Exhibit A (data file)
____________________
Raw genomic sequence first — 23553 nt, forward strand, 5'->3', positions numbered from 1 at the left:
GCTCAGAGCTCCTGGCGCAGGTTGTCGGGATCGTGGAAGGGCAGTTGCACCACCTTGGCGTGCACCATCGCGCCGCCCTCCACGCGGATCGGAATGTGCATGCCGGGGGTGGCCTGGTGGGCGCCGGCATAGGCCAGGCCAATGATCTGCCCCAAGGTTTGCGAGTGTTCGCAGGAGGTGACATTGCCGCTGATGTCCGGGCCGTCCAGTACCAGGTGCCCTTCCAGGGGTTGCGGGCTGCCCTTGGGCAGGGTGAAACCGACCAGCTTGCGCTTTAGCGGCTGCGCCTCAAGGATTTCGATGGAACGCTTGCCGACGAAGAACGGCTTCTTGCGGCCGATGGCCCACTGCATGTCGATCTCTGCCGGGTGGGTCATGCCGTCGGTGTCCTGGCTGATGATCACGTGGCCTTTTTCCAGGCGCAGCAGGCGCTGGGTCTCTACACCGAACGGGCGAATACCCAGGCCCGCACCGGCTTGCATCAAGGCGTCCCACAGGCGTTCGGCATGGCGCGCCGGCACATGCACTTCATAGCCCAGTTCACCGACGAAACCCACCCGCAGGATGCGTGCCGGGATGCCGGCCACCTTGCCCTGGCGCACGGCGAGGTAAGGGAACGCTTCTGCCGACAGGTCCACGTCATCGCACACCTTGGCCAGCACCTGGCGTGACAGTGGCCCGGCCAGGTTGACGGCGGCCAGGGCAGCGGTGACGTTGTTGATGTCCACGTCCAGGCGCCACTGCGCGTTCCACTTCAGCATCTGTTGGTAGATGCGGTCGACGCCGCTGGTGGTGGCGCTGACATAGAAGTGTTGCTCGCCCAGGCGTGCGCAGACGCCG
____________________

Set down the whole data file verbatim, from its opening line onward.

Raw genomic sequence first — 23553 nt, forward strand, 5'->3', positions numbered from 1 at the left:
GCTCAGAGCTCCTGGCGCAGGTTGTCGGGATCGTGGAAGGGCAGTTGCACCACCTTGGCGTGCACCATCGCGCCGCCCTCCACGCGGATCGGAATGTGCATGCCGGGGGTGGCCTGGTGGGCGCCGGCATAGGCCAGGCCAATGATCTGCCCCAAGGTTTGCGAGTGTTCGCAGGAGGTGACATTGCCGCTGATGTCCGGGCCGTCCAGTACCAGGTGCCCTTCCAGGGGTTGCGGGCTGCCCTTGGGCAGGGTGAAACCGACCAGCTTGCGCTTTAGCGGCTGCGCCTCAAGGATTTCGATGGAACGCTTGCCGACGAAGAACGGCTTCTTGCGGCCGATGGCCCACTGCATGTCGATCTCTGCCGGGTGGGTCATGCCGTCGGTGTCCTGGCTGATGATCACGTGGCCTTTTTCCAGGCGCAGCAGGCGCTGGGTCTCTACACCGAACGGGCGAATACCCAGGCCCGCACCGGCTTGCATCAAGGCGTCCCACAGGCGTTCGGCATGGCGCGCCGGCACATGCACTTCATAGCCCAGTTCACCGACGAAACCCACCCGCAGGATGCGTGCCGGGATGCCGGCCACCTTGCCCTGGCGCACGGCGAGGTAAGGGAACGCTTCTGCCGACAGGTCCACGTCATCGCACACCTTGGCCAGCACCTGGCGTGACAGTGGCCCGGCCAGGTTGACGGCGGCCAGGGCAGCGGTGACGTTGTTGATGTCCACGTCCAGGCGCCACTGCGCGTTCCACTTCAGCATCTGTTGGTAGATGCGGTCGACGCCGCTGGTGGTGGCGCTGACATAGAAGTGTTGCTCGCCCAGGCGTGCGCAGACGCCG